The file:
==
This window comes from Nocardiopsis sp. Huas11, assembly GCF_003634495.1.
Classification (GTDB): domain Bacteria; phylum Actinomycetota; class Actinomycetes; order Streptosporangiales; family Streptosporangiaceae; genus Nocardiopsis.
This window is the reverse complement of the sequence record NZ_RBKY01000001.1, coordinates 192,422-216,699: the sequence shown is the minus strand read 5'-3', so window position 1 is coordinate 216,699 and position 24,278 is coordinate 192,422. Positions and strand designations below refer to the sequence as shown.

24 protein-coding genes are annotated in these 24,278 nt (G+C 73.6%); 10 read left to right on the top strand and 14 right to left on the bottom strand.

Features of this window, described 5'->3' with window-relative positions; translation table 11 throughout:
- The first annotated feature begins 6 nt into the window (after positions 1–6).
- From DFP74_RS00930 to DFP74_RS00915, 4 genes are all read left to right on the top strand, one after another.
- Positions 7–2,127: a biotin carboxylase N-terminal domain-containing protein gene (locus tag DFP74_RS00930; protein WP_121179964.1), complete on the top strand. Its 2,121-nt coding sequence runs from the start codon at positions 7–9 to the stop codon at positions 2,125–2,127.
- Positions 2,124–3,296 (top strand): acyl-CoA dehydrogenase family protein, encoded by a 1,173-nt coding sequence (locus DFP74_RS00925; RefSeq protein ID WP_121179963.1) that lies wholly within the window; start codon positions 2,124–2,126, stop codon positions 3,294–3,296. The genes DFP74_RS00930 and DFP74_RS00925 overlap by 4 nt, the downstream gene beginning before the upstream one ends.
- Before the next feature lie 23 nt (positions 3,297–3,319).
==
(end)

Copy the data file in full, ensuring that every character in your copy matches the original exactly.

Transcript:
This window comes from Nocardiopsis sp. Huas11, assembly GCF_003634495.1.
Classification (GTDB): domain Bacteria; phylum Actinomycetota; class Actinomycetes; order Streptosporangiales; family Streptosporangiaceae; genus Nocardiopsis.
This window is the reverse complement of the sequence record NZ_RBKY01000001.1, coordinates 192,422-216,699: the sequence shown is the minus strand read 5'-3', so window position 1 is coordinate 216,699 and position 24,278 is coordinate 192,422. Positions and strand designations below refer to the sequence as shown.

24 protein-coding genes are annotated in these 24,278 nt (G+C 73.6%); 10 read left to right on the top strand and 14 right to left on the bottom strand.

Features of this window, described 5'->3' with window-relative positions; translation table 11 throughout:
- The first annotated feature begins 6 nt into the window (after positions 1–6).
- From DFP74_RS00930 to DFP74_RS00915, 4 genes are all read left to right on the top strand, one after another.
- Positions 7–2,127: a biotin carboxylase N-terminal domain-containing protein gene (locus tag DFP74_RS00930; protein WP_121179964.1), complete on the top strand. Its 2,121-nt coding sequence runs from the start codon at positions 7–9 to the stop codon at positions 2,125–2,127.
- Positions 2,124–3,296 (top strand): acyl-CoA dehydrogenase family protein, encoded by a 1,173-nt coding sequence (locus DFP74_RS00925; RefSeq protein ID WP_121179963.1) that lies wholly within the window; start codon positions 2,124–2,126, stop codon positions 3,294–3,296. The genes DFP74_RS00930 and DFP74_RS00925 overlap by 4 nt, the downstream gene beginning before the upstream one ends.
- Before the next feature lie 23 nt (positions 3,297–3,319).